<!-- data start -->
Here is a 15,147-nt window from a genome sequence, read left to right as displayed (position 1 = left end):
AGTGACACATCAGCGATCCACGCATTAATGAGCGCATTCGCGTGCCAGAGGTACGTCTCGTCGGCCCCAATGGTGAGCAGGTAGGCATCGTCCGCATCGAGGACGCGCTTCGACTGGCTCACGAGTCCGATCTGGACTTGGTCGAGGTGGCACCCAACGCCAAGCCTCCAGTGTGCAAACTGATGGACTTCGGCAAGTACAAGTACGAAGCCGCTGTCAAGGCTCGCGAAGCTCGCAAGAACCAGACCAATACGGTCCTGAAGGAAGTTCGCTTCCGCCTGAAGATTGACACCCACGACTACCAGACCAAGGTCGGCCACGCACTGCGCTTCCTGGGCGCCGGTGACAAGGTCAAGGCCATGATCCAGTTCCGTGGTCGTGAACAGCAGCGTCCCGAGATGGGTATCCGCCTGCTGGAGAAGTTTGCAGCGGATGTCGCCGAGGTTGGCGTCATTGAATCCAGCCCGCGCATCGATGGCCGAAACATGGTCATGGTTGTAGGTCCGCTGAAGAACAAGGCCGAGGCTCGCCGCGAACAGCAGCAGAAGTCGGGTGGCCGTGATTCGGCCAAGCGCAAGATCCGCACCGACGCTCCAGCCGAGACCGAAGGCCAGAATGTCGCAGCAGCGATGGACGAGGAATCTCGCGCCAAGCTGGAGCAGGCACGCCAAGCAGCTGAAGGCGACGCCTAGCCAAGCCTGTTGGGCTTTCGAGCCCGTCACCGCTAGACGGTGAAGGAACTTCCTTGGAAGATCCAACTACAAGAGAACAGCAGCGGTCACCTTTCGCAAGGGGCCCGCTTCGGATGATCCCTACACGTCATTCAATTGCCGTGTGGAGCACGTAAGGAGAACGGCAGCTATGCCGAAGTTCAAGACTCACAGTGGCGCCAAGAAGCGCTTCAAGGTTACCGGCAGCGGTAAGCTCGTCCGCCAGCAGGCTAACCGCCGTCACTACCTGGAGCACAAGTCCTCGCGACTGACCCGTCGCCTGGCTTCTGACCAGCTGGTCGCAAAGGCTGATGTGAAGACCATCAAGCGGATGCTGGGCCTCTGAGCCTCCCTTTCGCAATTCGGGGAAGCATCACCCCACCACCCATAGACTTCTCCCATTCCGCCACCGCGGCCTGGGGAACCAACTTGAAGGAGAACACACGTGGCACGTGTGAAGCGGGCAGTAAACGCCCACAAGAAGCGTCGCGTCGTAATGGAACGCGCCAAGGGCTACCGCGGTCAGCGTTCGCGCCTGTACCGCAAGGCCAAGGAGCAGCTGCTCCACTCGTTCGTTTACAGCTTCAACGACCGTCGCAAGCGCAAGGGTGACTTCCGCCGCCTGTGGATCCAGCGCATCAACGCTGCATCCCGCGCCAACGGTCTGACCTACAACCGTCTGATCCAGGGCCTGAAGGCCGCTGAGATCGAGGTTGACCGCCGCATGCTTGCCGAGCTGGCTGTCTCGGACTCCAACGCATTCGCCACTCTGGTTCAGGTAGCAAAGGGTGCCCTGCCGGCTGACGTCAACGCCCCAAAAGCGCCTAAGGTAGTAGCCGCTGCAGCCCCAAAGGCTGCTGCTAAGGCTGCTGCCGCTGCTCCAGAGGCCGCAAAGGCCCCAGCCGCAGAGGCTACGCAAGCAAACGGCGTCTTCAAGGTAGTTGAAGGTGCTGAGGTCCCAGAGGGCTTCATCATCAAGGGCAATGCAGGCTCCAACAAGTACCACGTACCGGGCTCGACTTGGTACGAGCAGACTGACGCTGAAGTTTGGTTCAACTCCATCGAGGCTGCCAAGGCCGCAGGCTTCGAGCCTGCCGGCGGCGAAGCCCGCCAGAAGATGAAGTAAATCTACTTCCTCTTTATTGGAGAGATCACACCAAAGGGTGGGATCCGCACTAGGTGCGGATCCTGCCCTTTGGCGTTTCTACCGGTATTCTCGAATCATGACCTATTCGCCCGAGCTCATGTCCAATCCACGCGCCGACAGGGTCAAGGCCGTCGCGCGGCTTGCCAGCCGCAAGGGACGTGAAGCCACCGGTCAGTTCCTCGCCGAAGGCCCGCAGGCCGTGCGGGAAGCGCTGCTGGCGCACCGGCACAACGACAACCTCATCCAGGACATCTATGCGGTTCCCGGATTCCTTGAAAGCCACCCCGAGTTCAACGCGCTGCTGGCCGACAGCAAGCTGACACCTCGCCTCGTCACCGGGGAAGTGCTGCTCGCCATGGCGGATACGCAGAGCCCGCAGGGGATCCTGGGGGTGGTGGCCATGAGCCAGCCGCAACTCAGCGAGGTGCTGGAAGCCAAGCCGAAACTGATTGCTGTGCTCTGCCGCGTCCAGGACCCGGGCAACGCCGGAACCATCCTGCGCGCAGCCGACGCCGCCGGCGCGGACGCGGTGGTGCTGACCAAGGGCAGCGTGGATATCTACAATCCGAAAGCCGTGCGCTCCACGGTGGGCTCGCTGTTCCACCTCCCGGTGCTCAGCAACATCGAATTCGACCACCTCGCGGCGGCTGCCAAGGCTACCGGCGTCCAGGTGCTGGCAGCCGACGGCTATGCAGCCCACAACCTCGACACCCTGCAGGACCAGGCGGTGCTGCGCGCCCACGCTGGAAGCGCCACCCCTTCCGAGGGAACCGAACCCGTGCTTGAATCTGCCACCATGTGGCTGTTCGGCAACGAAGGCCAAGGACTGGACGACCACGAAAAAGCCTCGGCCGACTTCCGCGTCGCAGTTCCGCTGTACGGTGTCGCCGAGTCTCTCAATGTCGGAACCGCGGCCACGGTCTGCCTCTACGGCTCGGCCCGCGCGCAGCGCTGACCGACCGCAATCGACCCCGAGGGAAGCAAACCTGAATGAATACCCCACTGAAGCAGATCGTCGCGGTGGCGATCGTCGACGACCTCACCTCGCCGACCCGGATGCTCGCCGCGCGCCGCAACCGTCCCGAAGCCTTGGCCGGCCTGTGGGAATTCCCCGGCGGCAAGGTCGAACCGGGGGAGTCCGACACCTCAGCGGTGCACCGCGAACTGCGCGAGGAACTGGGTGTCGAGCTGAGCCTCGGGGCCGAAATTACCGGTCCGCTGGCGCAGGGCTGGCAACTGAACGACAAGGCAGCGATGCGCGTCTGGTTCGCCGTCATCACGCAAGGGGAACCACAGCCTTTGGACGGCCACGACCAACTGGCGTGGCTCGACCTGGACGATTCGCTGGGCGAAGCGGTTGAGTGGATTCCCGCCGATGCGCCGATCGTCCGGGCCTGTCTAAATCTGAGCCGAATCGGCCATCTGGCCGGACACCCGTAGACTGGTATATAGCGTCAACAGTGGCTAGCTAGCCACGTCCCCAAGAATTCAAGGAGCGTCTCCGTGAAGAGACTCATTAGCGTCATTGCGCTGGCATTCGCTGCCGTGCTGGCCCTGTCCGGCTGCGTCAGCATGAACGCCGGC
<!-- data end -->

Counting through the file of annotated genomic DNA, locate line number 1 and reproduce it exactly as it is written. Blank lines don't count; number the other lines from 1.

Here is a 15,147-nt window from a genome sequence, read left to right as displayed (position 1 = left end):